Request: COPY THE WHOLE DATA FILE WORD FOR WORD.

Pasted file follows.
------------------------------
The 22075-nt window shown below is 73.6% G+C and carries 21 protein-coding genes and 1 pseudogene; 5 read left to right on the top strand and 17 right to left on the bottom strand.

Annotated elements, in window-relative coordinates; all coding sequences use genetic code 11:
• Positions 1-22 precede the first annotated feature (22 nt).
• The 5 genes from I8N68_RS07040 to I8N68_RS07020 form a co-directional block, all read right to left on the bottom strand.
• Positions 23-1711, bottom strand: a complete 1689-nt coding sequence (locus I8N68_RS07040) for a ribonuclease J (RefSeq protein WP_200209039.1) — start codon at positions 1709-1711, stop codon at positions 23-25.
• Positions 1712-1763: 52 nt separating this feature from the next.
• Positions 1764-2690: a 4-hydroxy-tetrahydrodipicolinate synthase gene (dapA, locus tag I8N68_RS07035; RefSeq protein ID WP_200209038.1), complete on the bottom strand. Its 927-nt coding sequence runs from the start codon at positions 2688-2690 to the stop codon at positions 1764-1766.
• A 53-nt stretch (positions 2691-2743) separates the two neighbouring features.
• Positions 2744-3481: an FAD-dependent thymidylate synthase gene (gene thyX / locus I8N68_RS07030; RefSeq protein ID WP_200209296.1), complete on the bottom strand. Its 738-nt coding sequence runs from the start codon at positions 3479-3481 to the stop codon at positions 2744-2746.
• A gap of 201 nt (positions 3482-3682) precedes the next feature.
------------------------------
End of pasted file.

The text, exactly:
The 22075-nt window shown below is 73.6% G+C and carries 21 protein-coding genes and 1 pseudogene; 5 read left to right on the top strand and 17 right to left on the bottom strand.

Annotated elements, in window-relative coordinates; all coding sequences use genetic code 11:
• Positions 1-22 precede the first annotated feature (22 nt).
• The 5 genes from I8N68_RS07040 to I8N68_RS07020 form a co-directional block, all read right to left on the bottom strand.
• Positions 23-1711, bottom strand: a complete 1689-nt coding sequence (locus I8N68_RS07040) for a ribonuclease J (RefSeq protein WP_200209039.1) — start codon at positions 1709-1711, stop codon at positions 23-25.
• Positions 1712-1763: 52 nt separating this feature from the next.
• Positions 1764-2690: a 4-hydroxy-tetrahydrodipicolinate synthase gene (dapA, locus tag I8N68_RS07035; RefSeq protein ID WP_200209038.1), complete on the bottom strand. Its 927-nt coding sequence runs from the start codon at positions 2688-2690 to the stop codon at positions 1764-1766.
• A 53-nt stretch (positions 2691-2743) separates the two neighbouring features.
• Positions 2744-3481: an FAD-dependent thymidylate synthase gene (gene thyX / locus I8N68_RS07030; RefSeq protein ID WP_200209296.1), complete on the bottom strand. Its 738-nt coding sequence runs from the start codon at positions 3479-3481 to the stop codon at positions 2744-2746.
• A gap of 201 nt (positions 3482-3682) precedes the next feature.